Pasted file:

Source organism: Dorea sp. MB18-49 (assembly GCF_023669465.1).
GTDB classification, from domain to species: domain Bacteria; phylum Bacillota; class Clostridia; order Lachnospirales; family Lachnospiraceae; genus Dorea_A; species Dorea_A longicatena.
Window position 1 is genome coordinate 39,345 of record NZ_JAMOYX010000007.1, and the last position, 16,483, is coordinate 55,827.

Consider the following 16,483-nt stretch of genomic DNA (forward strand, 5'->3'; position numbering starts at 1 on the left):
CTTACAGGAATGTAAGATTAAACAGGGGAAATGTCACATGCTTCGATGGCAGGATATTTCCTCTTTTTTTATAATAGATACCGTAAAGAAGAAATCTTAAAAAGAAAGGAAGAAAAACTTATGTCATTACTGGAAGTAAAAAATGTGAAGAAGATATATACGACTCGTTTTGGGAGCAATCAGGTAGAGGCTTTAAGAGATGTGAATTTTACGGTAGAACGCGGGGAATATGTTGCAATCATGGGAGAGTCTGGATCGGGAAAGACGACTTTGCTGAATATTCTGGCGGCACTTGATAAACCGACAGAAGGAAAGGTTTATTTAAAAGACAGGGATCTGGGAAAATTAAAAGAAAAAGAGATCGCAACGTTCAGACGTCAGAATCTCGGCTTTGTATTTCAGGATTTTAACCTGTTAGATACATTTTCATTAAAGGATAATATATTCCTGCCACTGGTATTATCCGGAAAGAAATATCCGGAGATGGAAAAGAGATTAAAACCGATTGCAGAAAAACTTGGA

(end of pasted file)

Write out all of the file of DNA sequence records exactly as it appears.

Source organism: Dorea sp. MB18-49 (assembly GCF_023669465.1).
GTDB classification, from domain to species: domain Bacteria; phylum Bacillota; class Clostridia; order Lachnospirales; family Lachnospiraceae; genus Dorea_A; species Dorea_A longicatena.
Window position 1 is genome coordinate 39,345 of record NZ_JAMOYX010000007.1, and the last position, 16,483, is coordinate 55,827.

Consider the following 16,483-nt stretch of genomic DNA (forward strand, 5'->3'; position numbering starts at 1 on the left):
CTTACAGGAATGTAAGATTAAACAGGGGAAATGTCACATGCTTCGATGGCAGGATATTTCCTCTTTTTTTATAATAGATACCGTAAAGAAGAAATCTTAAAAAGAAAGGAAGAAAAACTTATGTCATTACTGGAAGTAAAAAATGTGAAGAAGATATATACGACTCGTTTTGGGAGCAATCAGGTAGAGGCTTTAAGAGATGTGAATTTTACGGTAGAACGCGGGGAATATGTTGCAATCATGGGAGAGTCTGGATCGGGAAAGACGACTTTGCTGAATATTCTGGCGGCACTTGATAAACCGACAGAAGGAAAGGTTTATTTAAAAGACAGGGATCTGGGAAAATTAAAAGAAAAAGAGATCGCAACGTTCAGACGTCAGAATCTCGGCTTTGTATTTCAGGATTTTAACCTGTTAGATACATTTTCATTAAAGGATAATATATTCCTGCCACTGGTATTATCCGGAAAGAAATATCCGGAGATGGAAAAGAGATTAAAACCGATTGCAGAAAAACTTGGA